“All you need to make a film is a girl and a gun.”
In 1947, an executive director of the Motion Picture Alliance for the Preservation of American Ideals deplored the “sizable doses of communist propaganda” in many films of the day. Leaving aside the question of whether “American ideals” could be identified—much less preserved—in the revolutionary medium of film, we would nevertheless yawn today at the nomination of such turkeys as Watch on the Rhine, The North Star, and Mission to Moscow. Of course they were propagandistic films, written by left-wingers and even by Stalinists. But also on his list was a sentimental bit of Americana, The Best Years of Our Lives (1946). Was it “communist” to show the ex-sergeant, played by Frederick March, lending money from the bank to a hard-pressed farmer?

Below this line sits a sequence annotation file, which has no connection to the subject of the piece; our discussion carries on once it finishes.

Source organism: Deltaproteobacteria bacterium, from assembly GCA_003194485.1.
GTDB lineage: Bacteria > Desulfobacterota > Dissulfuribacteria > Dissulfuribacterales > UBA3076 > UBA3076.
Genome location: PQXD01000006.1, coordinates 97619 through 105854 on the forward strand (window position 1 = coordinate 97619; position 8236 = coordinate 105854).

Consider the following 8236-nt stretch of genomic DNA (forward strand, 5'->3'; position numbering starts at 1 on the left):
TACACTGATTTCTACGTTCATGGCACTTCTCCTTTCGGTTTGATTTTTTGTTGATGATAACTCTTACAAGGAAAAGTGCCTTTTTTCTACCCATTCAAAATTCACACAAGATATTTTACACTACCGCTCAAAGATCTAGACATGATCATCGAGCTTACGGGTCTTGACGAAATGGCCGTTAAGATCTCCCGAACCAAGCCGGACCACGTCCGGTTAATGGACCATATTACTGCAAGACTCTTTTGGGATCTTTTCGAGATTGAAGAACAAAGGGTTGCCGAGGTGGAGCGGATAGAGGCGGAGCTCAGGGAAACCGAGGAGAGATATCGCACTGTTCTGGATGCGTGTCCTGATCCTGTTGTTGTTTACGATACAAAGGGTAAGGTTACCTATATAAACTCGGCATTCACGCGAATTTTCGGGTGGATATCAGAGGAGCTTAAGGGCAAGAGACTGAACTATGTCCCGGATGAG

Better yet, was it “communist” to render the psychological stress of the ex-bombardier, played by Dana Andrews, as he sat in the nose of a junked B-17 and fantasized that the engines were once again turning over? It was an unforgettable scene that said much not only about trauma but about the transition from a war economy. The coordination of elements in the junked-bomber scene transcends in...